This week, the Food and Drug Administration (FDA) gave Chelsea Therapeutics some disappointing news regarding its orphan designated drug Northera ™ (droxidopa). In a written letter, the FDA told the pharmaceutical company that another clinical trial will be needed to properly determine the safety and efficacy of Northera. That is unfortunate for both Chelsea Therapeutics and patients with primary autonomic failure (Parkinson's disease, multiple system atrophy, and pure autonomic failure), dopamine-beta-hydroxylase deficiency, and nondiabetic autonomic neuropathy who are suffering from neurogenic symptomatic orthostatic hypotension.
So what happened?
Back in September 2011, Chelsea Therapeutics submitted their application to the FDA.  In November, the FDA granted the drug a priority review which is given to any drug that may offer major advances in treatment or provide a treatment where no adequate therapy exists. All was good.
However, in March 2012, the FDA gave the company a complete response letter stating that more data was needed to ascertain the safety and efficacy of Northera over a longer period of time (i.e., 2-3 months).
While this was happening, Chelsea Therapeutics continued to work with the FDA and submitted preliminary data from another study (306B) to hopefully provide the FDA with sufficient information to approve the drug. Unfortunately, this week the FDA told the company that their additional study had a flawed design and that the study “is unlikely to provide sufficient confirmatory evidence to support a Northera™ (droxidopa) Capsules New Drug Application (NDA)”.
In a press release, Dr. William Schwieterman, Chief Medical Officer of Chelsea Therapeutics stated "Chelsea's clinical program in this orphan indication, having enrolled over 450 patients to date, represents the largest randomized controlled database ever assembled to assess patients with symptomatic neurogenic orthostatic hypotension."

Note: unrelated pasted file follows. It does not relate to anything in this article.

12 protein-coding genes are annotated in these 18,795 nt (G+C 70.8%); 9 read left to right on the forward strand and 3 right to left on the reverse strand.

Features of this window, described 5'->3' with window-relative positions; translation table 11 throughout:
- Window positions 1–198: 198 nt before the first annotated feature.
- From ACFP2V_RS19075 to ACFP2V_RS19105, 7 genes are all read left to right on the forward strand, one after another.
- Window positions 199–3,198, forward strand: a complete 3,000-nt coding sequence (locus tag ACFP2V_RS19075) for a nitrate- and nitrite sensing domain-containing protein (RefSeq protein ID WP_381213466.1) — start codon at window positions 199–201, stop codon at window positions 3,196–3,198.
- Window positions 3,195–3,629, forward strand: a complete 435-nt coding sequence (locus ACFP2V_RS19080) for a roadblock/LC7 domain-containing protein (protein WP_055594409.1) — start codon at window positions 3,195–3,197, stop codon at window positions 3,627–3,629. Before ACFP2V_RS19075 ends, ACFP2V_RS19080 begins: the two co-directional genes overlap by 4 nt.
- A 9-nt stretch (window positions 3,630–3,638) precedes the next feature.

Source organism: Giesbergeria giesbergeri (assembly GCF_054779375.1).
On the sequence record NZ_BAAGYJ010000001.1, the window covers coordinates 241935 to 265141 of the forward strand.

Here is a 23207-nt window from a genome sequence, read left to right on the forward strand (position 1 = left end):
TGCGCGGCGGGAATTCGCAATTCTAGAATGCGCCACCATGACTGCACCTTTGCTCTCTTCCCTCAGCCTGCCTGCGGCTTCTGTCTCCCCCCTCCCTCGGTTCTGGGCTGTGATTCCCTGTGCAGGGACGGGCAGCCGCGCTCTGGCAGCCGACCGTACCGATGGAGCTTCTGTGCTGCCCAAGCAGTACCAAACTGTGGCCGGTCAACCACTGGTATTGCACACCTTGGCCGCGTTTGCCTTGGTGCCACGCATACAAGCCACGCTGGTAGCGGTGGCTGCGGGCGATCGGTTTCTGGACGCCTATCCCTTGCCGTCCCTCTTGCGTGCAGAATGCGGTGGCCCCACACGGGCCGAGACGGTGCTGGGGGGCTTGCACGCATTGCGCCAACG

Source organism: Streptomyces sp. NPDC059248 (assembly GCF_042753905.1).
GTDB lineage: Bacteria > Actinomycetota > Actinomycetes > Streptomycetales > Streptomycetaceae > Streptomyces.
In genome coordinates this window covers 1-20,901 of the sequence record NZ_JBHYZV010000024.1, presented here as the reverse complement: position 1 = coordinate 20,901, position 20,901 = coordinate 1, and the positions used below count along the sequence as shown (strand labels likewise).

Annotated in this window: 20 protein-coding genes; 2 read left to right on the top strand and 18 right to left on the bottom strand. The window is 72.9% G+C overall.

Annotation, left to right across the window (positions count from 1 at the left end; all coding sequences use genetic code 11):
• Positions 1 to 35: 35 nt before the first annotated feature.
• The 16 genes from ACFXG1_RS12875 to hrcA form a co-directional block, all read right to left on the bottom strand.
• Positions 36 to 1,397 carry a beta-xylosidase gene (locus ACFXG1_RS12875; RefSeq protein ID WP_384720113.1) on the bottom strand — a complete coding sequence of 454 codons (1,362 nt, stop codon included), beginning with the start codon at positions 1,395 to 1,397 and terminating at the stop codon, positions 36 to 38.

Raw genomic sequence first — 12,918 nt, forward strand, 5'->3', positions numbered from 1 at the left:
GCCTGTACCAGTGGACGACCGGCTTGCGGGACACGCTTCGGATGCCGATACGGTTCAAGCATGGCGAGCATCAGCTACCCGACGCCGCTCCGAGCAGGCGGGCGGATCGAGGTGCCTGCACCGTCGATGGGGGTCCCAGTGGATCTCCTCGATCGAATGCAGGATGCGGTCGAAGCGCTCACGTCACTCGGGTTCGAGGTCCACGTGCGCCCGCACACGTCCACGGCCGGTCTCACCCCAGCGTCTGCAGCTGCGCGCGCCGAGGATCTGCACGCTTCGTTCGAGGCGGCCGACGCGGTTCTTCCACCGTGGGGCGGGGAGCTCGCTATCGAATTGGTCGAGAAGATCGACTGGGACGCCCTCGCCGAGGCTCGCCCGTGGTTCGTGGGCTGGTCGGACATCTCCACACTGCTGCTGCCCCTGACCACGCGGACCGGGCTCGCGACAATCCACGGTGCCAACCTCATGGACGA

The approval of Northera will likely not happen soon; disappointing patients with neurogenic orthostatic hypotension, as well as their caregivers. However, Dr. Schwieterman remains optimistic, stating, “This experience affords us unique insights into the challenges associated with conducting clinical trials in this small and diverse patient population. Applying both our experience and robust body of clinical evidence, we believe we can continue to demonstrate the efficacy of droxidopa and submit compelling data supporting our application for U.S. marketing approval.”
On a positive note, Chelsea Therapeutics appears highly committed to getting Northera to its intended patients. As of July 1, 2012, all corporate officers and members of its Board of Directors volunteered to a 25% reduction in compensation until data from its ongoing Phase III study of Northera™ (droxidopa) becomes available (likely early 2013). Let’s hope the company can achieve its goal.
Neurogenic Orthostatic Hypotension and Droxidopa
Orthostatic hypotension is a fairly common condition in the elderly and can be due to cardiovascular, endocrine, and/or neurological impairments. Orthostatic hypotension is a sudden and prolonged drop in blood pressure when a person stands, leading to symptoms of dizziness, lightheadedness, blurred vision, fatique, and/or poor concentration.
Symptomatic neurogenic orthostatic hypotension is a subtype of orthostatic hypotension that occurs from a diminished norepinephrine response to standing. Neurogenic orthostatic hypotension can occur in patients with Parkinson’s disease, multiple system atrophy, pure autonomic failure, non-diabetic autonomic neuropathy and dopamine beta hydroxylase deficiency.  While the number of people with neurogenic orthostatic hypotension is unknown, Chelsea Therapeutics has stated that approximately 180,000 suffer from it (although those estimates have not been confirmed).
Droxidopa is a synthetic dopamine and norepinephrine precursor. Unlike L-dopa, the natural precursor to dopamine and norepinephrine, droxidopa does not require dopamine beta hydroxlase to form norepinephrine, thereby allowing the drug to be converted to norepinephrine faster in patients with their catecholamine systems compromised.